Monthly Archives: October 2015

10 French kitchen must-haves

10 French kitchen must-haves

The French kitchen (especially its Provençal version,) is popular in the United States. I have often visited beautiful homes where imported le Jacquard Français tablecloths and dish towels or Laguiole knife sets, to name just a few, are proudly displayed, cherished souvenirs of trips to la Belle France. As I was working in my American apartment-size kitchen the other day, I…

17 Responses to 10 French kitchen must-haves

  1. I have rented a number of airbnb apts in either Lyon or Paris and have yet to find one with a kitchen like the one you describe! Ikea dishes and a few pots seem to be the standard equipment, unfortunately. However, if I were an owner, I might not want to let careless renters destoy my beloved set of Le Creuset.

    Re your comment about wooden cheese boxes and the scarcity of poplar trees, it’s not just an issue of pretty packaging. The wood actually contributes to the taste of many cheeses – interesting article about the relation of spruce wood to the taste of le vacherin Mont d’Or at http://www.produits-laitiers.com/article/question-pas-bete-pourquoi-certains-fromages-sont-ils-entoures-de-bois

    • Merci for sharing the article about the Vacherin Mont d’Or. Très intéressant. I certainly hope France continues to use poplars to store some of the best cheese. I have an adverse physical reaction to seeing cheese constantly wrapped in plastic in my corner of American suburbia. You can never smell it. Dommage.

  2. Ah, ah…we have several camembert cheese boites tacked to our wall as decoration–including a giant one about 18″ across that Miss Chef brought home from work years ago.

    My year in Paris, that caddy made me jealous of grey-haired grannies, as I wouldn’t spend the money on one. They were surprisingly expensive, as I recall.

    • Camembert boxes as wall decor? Pourquoi pas? (as long as you can get rid of the smell, of course!) I owned a caddie in Paris for a while. It was a fun one, and I remember getting one at the local “Dollar store,” so it was not too pricey. It came in handy on my Saturday morning trips to the local outdoor market in the 11th arrondissement. A bientôt!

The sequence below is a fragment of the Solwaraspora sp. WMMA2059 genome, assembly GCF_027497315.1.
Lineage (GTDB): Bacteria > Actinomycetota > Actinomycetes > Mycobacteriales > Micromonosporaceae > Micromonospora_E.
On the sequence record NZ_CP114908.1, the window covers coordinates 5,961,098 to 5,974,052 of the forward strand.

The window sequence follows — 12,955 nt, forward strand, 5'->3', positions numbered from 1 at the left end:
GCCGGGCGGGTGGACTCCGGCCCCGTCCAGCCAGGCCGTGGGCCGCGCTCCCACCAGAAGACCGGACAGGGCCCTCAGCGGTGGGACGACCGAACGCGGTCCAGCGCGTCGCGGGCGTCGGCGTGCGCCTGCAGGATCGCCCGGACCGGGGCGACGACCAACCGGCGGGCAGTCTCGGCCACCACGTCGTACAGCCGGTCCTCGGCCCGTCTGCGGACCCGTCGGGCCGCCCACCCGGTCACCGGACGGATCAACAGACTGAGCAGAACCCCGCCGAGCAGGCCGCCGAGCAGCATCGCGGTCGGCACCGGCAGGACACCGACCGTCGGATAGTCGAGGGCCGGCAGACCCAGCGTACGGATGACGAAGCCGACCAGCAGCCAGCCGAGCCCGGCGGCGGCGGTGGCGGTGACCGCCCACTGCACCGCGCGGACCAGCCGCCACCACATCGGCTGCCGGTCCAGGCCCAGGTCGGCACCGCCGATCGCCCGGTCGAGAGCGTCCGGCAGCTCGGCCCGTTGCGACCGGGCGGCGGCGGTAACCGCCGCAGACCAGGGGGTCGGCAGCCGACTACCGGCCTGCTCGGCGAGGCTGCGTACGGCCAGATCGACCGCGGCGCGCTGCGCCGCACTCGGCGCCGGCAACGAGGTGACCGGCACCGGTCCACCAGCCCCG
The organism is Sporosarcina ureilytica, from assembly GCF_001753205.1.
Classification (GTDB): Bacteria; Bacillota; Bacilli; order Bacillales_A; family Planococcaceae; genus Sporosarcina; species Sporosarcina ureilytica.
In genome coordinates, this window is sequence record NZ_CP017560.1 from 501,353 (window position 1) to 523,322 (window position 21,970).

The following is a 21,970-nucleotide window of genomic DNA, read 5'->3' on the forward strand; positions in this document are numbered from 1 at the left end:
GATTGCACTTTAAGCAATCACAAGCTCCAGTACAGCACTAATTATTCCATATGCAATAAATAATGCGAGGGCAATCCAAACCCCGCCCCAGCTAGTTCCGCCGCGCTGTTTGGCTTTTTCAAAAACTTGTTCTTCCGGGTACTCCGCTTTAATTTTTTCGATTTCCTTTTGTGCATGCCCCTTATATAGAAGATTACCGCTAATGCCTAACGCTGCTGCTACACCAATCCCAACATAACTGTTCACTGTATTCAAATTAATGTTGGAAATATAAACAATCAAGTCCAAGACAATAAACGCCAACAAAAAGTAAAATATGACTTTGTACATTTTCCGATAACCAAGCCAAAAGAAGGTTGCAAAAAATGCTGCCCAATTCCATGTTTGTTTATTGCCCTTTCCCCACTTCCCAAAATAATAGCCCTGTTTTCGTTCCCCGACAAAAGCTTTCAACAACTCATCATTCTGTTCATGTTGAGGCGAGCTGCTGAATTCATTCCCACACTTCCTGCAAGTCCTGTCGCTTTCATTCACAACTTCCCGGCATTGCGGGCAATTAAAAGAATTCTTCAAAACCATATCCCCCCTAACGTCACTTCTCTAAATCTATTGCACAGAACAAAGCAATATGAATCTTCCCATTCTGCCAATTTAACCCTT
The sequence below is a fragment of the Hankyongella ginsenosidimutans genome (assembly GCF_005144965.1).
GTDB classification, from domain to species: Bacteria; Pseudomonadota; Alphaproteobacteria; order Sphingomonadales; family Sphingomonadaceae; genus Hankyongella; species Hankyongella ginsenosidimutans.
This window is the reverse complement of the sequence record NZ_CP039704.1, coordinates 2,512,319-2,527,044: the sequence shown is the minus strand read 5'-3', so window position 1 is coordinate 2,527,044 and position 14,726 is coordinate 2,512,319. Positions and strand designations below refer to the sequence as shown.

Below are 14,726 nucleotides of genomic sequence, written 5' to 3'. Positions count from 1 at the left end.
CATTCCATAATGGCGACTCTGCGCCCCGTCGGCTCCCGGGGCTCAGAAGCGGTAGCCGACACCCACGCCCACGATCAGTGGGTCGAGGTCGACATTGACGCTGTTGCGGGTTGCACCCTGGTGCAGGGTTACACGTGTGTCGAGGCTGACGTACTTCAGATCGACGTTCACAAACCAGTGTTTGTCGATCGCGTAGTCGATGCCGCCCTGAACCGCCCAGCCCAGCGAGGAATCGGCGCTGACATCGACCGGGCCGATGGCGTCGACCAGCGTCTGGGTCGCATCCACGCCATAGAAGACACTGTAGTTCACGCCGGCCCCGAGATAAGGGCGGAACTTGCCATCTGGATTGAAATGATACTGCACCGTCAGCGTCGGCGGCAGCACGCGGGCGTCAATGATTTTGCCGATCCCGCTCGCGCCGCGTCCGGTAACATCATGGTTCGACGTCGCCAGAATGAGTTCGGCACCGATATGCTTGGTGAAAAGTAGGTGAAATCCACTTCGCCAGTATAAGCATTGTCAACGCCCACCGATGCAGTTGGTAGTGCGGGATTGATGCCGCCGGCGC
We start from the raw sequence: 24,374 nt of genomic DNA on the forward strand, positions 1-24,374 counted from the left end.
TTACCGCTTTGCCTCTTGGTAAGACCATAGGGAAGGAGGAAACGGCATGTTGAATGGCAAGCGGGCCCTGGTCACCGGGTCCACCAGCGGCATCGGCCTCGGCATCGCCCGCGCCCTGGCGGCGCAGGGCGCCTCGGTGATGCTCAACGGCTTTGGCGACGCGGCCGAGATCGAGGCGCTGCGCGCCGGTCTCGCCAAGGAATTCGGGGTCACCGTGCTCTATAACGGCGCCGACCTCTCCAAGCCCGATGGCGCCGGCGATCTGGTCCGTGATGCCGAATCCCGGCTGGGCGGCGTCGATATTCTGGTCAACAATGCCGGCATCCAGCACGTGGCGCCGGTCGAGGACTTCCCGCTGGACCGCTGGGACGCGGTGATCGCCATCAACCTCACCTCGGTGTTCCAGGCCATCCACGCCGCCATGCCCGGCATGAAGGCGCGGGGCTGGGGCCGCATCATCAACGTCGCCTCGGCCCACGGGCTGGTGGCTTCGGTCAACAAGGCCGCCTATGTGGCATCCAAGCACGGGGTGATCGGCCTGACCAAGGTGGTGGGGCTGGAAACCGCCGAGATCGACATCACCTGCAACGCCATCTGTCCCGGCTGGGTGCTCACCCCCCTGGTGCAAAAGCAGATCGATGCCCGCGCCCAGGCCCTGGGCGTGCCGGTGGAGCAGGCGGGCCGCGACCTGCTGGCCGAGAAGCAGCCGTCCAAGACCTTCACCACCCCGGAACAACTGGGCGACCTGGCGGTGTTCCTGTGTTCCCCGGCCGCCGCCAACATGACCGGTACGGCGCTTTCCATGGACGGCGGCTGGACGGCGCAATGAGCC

3. J’ai tout dans ma cuisine, sauf l’opinel. 😉
    You are absolutely right; nearly all of the items mentioned can be found in my kitchen. Love my caddie when I go to the market ; so convenient! And it’s not only the old ladies who use it; lots of younger people do too.
    I inherited my flame Creuset from my Mum and it’ll most likely be handed down to my daughter after me.
    Duralex glasses, especially the narrow bottom one, scream school or company cantine! They are everywhere!

    One word of caution concerning le savon de Marseille. There has been a scandal last year when it came to light that most savon de Marseille sold on Marché de Provence are actually produced in China and not in Provence.
    Astérix was probably away fighting for another brand. 🙂

  4. Comment faire de la bonne cuisine française ?il suffit de suivre le guide de votre blog pour les outils ….mais comment s’y prendre ? C’est tout l’art de nos grands-mères passé de main en main !

  5. Love my Le Creuset dutch oven! Also have a small skillet from them that is probably 35 (?) years old now, still cooking like a champ.

    We inherited my in-laws’ raclette maker (also with a few decades under its, er…belt), and it’s become our New Year’s Eve family tradition.

    Duralex glasses, check! Wine opener, check! Four for ten…pas mal?

  6. The “only upper body workout” statement was hilarious! Thank you so much for an entertaining read. I don’t have a Le Creuset yet but I am seriously thinking about getting one as I am seeing a lot of recipes that calls for its use. Thank you again!

  7. I brought my caddie in Paris last year for about 12 euros and I love it! Took it back on the train to st Malo and it has been an absolute god send getting my shopping home up the steep hill in Guernsey! I do get some strange looks though……

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